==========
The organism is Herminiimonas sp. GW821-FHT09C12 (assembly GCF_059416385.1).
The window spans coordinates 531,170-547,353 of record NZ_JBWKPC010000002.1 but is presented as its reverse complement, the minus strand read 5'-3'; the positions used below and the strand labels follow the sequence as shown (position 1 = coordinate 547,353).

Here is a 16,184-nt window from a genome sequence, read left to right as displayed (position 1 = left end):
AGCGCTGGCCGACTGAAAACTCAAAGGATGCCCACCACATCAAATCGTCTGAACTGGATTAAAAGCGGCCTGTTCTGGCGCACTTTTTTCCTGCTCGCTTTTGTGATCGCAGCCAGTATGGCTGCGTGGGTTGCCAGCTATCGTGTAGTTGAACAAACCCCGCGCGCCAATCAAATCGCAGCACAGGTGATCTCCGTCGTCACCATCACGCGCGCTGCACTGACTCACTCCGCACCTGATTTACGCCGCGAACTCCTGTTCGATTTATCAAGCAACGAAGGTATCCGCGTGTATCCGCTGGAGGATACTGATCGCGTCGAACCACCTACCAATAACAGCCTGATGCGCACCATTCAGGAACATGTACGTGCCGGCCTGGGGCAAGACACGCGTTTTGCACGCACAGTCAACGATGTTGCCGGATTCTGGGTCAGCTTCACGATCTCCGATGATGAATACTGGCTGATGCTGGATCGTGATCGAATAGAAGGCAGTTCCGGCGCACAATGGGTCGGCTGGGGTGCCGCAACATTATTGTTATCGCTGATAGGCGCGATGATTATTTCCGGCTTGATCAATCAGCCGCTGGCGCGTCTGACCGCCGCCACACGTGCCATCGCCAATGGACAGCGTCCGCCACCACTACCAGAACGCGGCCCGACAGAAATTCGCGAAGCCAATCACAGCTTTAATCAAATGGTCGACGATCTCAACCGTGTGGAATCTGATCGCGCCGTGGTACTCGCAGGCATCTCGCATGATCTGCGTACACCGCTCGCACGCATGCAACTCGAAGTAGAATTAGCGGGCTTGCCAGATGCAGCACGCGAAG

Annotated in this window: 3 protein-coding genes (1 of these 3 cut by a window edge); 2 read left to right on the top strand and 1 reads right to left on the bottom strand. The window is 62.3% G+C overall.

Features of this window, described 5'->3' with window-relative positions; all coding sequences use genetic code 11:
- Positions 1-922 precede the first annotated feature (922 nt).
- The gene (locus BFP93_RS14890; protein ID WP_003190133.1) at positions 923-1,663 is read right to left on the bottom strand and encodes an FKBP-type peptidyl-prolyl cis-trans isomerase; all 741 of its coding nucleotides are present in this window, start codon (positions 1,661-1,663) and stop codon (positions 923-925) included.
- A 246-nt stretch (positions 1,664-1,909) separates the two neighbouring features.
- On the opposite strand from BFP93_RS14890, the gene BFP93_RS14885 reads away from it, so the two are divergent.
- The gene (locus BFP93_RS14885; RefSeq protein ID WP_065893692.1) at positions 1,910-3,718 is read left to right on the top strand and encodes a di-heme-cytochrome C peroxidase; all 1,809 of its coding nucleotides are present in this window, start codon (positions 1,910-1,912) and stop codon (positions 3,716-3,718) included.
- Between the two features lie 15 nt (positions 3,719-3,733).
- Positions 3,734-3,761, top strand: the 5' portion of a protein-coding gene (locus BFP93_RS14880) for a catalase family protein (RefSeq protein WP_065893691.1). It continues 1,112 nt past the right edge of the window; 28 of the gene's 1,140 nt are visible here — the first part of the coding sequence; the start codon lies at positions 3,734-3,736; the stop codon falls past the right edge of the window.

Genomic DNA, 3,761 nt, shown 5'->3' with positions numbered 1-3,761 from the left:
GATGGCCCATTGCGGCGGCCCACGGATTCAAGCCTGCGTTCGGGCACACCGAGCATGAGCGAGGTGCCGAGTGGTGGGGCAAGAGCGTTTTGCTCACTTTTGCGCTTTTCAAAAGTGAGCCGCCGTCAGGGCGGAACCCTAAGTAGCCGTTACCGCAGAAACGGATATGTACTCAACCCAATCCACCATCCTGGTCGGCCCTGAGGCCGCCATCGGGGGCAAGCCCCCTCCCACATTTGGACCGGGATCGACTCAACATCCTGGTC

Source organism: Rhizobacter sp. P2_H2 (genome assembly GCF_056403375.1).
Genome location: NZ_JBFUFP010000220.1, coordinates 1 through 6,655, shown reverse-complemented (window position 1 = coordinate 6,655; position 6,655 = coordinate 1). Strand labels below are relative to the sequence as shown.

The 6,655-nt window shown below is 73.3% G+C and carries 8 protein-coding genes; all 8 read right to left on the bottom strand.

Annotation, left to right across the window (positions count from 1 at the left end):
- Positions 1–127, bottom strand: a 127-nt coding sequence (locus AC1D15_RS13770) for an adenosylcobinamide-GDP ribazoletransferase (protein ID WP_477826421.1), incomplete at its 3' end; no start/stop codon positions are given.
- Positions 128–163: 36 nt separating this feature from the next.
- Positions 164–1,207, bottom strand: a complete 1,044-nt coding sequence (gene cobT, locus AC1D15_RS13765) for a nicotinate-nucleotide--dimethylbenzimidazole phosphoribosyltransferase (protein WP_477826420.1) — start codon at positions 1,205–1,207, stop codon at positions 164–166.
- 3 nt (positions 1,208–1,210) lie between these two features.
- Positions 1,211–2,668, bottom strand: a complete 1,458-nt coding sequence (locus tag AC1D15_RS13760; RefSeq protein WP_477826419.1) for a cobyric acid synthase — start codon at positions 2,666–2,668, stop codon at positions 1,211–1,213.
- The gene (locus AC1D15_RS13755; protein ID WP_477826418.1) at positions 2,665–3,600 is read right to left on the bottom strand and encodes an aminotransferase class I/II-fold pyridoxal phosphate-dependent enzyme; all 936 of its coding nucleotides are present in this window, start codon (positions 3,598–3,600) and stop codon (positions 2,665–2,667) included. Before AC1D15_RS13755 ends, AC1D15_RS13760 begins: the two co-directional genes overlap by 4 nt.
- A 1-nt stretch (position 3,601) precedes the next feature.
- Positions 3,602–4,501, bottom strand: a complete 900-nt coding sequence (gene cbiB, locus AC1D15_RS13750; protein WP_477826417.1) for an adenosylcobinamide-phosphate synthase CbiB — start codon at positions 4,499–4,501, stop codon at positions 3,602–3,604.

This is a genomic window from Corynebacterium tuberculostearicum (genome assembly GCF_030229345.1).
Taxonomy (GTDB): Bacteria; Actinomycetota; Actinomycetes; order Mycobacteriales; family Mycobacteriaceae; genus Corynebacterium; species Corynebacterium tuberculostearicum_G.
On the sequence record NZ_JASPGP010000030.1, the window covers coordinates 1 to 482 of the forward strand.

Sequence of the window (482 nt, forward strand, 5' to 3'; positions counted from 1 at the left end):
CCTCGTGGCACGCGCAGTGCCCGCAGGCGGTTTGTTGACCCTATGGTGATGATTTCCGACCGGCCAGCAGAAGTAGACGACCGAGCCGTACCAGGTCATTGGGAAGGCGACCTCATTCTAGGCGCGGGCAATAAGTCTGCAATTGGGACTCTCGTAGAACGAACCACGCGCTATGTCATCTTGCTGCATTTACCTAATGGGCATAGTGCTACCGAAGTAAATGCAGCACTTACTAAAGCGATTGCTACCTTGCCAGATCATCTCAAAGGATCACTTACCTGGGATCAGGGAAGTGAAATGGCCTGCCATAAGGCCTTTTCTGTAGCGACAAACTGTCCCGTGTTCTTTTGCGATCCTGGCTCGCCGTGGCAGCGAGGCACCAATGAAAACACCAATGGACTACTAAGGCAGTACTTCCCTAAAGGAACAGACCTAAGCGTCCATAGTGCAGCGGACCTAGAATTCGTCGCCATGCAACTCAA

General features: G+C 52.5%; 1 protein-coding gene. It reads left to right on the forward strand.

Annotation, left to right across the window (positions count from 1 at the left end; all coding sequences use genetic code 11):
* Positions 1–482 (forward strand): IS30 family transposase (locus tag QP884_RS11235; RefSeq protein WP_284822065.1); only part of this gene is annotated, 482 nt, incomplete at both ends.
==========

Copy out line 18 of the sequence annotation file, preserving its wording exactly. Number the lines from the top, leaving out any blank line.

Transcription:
The 6,655-nt window shown below is 73.3% G+C and carries 8 protein-coding genes; all 8 read right to left on the bottom strand.